Effect of stress group as a main effect in leaf and root tissue

A major focus of our study was to identify genes associated with tolerance and sensitive plants and their response to salt stress as these are likely candidates underlying the remarkable salt tolerance of Horkuch. The number of genes strictly differing between stress groups were comparatively lower than other main effects like treatment and cross-direction. Therefore, we carefully inspected DEGs in sensitive and tolerant progenies separately in leaf and root tissues.

In leaf tissue, 77 genes were differentially expressed between tolerant and sensitive plants. 36 genes were upregulated in sensitive plants and 41 genes were upregulated in tolerant plants (Table 1). From the gene annotation file, we found two genes responding to abiotic stress in sensitive plants were upregulated while in tolerant plants there were 6 upregulated genes responding to abiotic stress. There were 4 kinase genes showing upregulation in sensitive plants whereas the number was 2 in tolerant plants. Two transporter activity-related genes were upregulated in sensitive and three were in tolerant plants. A membrane potential associated gene, which is a hydrophobic protein (OsRCI2-10-Hydrophobic protein LTI6A), was upregulated in tolerant leaf tissues. In tolerant plants, 2 photosynthesis related genes were upregulated whereas there were no upregulated photosynthesis genes in sensitive plants. Apoptosis and cell death related genes were upregulated more in sensitive plants (4 genes) compared to tolerant plants (1 gene only). Three oxidation reduction related genes were upregulated in tolerant plants and only one in sensitive plants. We also detected a Prolamin precursor (PROLM23) gene to be only upregulated in tolerant plants (Fig. 5A). We also detected the upregulation of 2 peptidyl-prolyl cis-trans isomerase in tolerant plants. This gene is responsible for accelerating protein folding by catalyzing the cis-trans isomerization of peptide bonds with the amino acid proline (Supplementary File 2).

Figure 5

A graphical representation of GO and important genes enrichments in main effects and contrasts from interacting factors. In fig. AD, DEGs from stress group, cross-direction × treatment, stress group × treatment and stress group × treatment × time were shown as GO enrichment and gene annotation. GO/gene enrichment in contrasting stress groups is in fig. A. Fig. B Shows the enrichments of GO and genes for the cross-direction × treatment effect. Treatment × stress group interaction extracted GO/genes were plotted in fig. C. In the last part of the fig. D shows the differentially expressed genes and their associated GOs revealed from the composite experimental factor (stress group × treatment × time).

In root tissue, 11 genes were differentially expressed between sensitive and tolerant plants. 2 genes were upregulated in sensitive plants whereas 9 genes were upregulated in tolerant plants (Table 1). In sensitive plants 2 of the upregulated genes are purine permease (LOC_Os01g48800.1) and selenium-binding protein (LOC_Os01g68770.1) (Fig. 5A). Purine permease has transporter activity and selenium-binding protein responds to stress. Three of the upregulated genes in tolerant plants are associated with transporter activity. Secretory carrier-associated membrane protein (LOC_Os07g37740.1) is also upregulated in tolerant roots and it functions as a carrier in post-golgi recycling pathways to the cell surface (Supplementary File 2).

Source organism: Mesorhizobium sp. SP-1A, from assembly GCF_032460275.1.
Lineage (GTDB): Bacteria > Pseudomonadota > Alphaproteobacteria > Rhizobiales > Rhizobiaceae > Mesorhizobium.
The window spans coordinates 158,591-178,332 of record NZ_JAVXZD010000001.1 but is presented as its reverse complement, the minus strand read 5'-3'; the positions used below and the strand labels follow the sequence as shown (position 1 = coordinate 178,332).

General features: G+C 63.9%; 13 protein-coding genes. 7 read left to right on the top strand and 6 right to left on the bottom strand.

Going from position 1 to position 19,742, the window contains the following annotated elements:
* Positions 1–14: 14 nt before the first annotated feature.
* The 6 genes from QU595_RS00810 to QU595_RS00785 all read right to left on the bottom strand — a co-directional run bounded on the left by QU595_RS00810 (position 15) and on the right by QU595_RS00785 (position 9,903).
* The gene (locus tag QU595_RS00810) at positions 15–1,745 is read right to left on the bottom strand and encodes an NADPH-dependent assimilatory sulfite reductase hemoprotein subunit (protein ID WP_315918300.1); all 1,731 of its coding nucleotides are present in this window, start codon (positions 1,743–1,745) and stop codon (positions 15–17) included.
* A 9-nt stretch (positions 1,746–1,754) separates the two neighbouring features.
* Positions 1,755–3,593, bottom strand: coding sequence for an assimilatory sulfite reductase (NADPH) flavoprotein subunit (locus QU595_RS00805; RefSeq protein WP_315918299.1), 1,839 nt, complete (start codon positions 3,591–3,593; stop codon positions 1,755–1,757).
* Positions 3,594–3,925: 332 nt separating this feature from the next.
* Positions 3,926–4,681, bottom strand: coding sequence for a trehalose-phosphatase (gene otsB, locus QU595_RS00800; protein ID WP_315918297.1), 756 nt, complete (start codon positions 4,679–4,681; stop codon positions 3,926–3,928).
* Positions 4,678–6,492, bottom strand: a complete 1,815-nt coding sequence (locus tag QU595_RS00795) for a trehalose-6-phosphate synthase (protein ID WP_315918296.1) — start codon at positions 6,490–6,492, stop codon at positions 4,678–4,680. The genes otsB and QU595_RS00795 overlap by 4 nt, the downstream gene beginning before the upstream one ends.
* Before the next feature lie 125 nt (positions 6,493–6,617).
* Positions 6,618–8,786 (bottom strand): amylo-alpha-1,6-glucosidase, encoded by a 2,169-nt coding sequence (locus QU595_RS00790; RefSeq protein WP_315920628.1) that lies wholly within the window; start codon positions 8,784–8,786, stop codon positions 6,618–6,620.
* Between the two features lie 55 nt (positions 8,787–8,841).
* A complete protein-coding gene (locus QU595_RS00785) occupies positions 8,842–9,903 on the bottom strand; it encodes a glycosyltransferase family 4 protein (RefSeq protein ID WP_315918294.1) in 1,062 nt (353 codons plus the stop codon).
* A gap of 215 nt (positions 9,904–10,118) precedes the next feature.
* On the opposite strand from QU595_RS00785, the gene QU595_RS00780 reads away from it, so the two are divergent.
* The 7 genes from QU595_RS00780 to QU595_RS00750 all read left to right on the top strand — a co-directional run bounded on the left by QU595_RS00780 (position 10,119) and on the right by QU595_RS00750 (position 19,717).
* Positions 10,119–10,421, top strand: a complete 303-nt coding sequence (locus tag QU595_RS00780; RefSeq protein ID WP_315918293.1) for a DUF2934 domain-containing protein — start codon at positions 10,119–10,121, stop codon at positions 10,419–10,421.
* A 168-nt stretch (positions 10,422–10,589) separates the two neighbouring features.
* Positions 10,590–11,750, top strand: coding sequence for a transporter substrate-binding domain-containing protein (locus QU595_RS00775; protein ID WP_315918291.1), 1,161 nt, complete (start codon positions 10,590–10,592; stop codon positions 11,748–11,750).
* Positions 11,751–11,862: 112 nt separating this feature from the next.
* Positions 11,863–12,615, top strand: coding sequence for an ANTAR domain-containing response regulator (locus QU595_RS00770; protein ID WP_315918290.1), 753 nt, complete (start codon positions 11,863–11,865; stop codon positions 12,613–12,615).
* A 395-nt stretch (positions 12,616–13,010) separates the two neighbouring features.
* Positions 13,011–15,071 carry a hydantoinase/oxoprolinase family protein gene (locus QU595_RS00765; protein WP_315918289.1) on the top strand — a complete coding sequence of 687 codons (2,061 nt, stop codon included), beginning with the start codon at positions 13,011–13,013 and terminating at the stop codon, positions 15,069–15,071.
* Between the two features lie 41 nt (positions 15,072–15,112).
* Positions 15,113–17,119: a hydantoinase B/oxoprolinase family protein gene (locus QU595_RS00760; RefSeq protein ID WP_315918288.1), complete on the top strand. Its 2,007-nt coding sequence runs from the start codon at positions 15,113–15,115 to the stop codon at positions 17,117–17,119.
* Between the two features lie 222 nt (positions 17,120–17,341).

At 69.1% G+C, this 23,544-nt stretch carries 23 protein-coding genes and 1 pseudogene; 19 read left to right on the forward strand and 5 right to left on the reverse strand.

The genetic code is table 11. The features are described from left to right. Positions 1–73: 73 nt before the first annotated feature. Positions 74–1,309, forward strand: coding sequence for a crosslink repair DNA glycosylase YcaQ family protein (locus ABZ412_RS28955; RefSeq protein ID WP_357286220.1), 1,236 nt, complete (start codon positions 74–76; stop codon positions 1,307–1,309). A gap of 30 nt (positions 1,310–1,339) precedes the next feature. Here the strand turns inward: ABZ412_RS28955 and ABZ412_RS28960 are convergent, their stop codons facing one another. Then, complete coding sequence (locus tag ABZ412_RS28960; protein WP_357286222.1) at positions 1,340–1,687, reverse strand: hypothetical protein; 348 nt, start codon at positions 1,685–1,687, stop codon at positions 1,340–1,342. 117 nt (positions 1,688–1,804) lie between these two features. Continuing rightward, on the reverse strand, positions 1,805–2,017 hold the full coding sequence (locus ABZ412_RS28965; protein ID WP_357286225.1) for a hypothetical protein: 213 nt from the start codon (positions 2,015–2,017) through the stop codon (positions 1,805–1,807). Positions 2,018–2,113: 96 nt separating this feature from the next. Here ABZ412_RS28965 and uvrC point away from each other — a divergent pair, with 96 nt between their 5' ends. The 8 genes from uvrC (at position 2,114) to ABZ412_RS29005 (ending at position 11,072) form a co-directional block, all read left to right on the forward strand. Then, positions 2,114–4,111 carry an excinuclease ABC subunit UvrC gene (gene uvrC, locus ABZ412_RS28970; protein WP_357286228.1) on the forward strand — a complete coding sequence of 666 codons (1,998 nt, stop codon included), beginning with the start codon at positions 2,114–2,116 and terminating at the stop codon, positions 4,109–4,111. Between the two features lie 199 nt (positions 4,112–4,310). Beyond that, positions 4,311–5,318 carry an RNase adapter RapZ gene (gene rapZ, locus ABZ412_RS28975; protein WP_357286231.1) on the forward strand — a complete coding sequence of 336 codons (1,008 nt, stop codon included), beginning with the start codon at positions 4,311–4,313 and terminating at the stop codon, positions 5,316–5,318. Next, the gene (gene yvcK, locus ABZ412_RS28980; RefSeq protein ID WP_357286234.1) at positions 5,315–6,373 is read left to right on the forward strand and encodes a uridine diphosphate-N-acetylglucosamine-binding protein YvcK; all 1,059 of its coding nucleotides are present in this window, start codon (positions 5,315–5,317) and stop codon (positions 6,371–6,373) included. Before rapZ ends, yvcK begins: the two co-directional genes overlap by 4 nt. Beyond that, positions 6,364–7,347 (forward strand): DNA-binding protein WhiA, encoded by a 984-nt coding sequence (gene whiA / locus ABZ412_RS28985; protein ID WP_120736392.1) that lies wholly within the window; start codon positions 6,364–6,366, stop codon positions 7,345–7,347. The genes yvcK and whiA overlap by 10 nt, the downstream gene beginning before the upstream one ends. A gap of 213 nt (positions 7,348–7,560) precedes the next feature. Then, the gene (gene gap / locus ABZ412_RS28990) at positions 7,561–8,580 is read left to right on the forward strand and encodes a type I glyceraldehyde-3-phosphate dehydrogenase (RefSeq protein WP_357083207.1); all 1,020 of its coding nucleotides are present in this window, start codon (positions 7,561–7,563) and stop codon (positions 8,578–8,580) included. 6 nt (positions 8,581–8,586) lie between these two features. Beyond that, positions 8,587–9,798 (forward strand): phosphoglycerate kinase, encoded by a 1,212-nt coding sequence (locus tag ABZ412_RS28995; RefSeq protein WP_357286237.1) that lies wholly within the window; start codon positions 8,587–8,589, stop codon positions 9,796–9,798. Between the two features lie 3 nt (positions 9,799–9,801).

Patterns of differentially expressed genes in selected contrasts between main effects

From our linear model, we looked at a set of targeted two-way and a three way interactions between the main effects of the study. We carefully chose interesting contrast groups from the interactions that help decouple stress tolerance behavior between sensitive and tolerant progenies. For example, we inspected genes that were differentially expressed between control and salinity stress conditions in Horkuch♀ and IR29♀ progenies separately. Both Horkuch♀ and IR29♀ showed similar number of differentially expressed genes in leaf tissues with variable expression patterns. Horkuch♀ and IR29♀ progenies exhibited 3454 and 3579 differentially expressed genes in leaf tissue under stress treatment, respectively. In contrast, stronger signals were associated with the stress treatment in Horkuch♀ when compared to IR29♀. There were 415 genes differentially expressed from Horkuch♀ and 171 genes from IR29♀. This indicates a very clear cytoplasmic background bias over expression variation in response to the salinity treatment. In addition, stress group*treatment interaction explained the variable expression patterns between sensitive and tolerant progenies under salinity treatment condition. This is despite the fact that we observed that sensitive and tolerant plants also showed expression of nearly an equal number of genes under stress in leaf and root tissues. In leaf tissues, sensitive progenies had 3473 and tolerant progenies had 3399 DEGs. In root tissue, sensitive progenies had 271 DEGs and tolerant progenies showed 270 DEGs (Table 1).

We also tested for DEGs from the treatment*timepoint and stress group*timepoint interactions perspective. For example, we contrasted control 24 hrs vs control 72 hrs and stress 24 hrs vs stress 72 hrs. This interaction identified DEGs mainly affected by development and stress. We found 100 genes differentially expressed in control and 193 genes in stress conditions between time point differences (24 hrs vs 72 hrs) in leaf tissues. In root tissue, we observed 141 DEGs in control and 201 DEGs stress condition. In addition, stress group*timepoint interaction identified genes that were differentially expressed between sensitive and tolerant plants at different time points. We detected only 39 DEGs in sensitive progenies and 23 DEGs in tolerant progenies when comparing expression profiles at 24 hrs vs 72 hrs in leaf tissue. In root, sensitive progenies had 41 DEGs and tolerant had 142 DEGs contrasting genes at 24 hrs and 72 hrs. Interestingly in root tissues, tolerant plants had a higher number of DEGs compared to sensitive plants when associated with differences in time of stress (Table 1).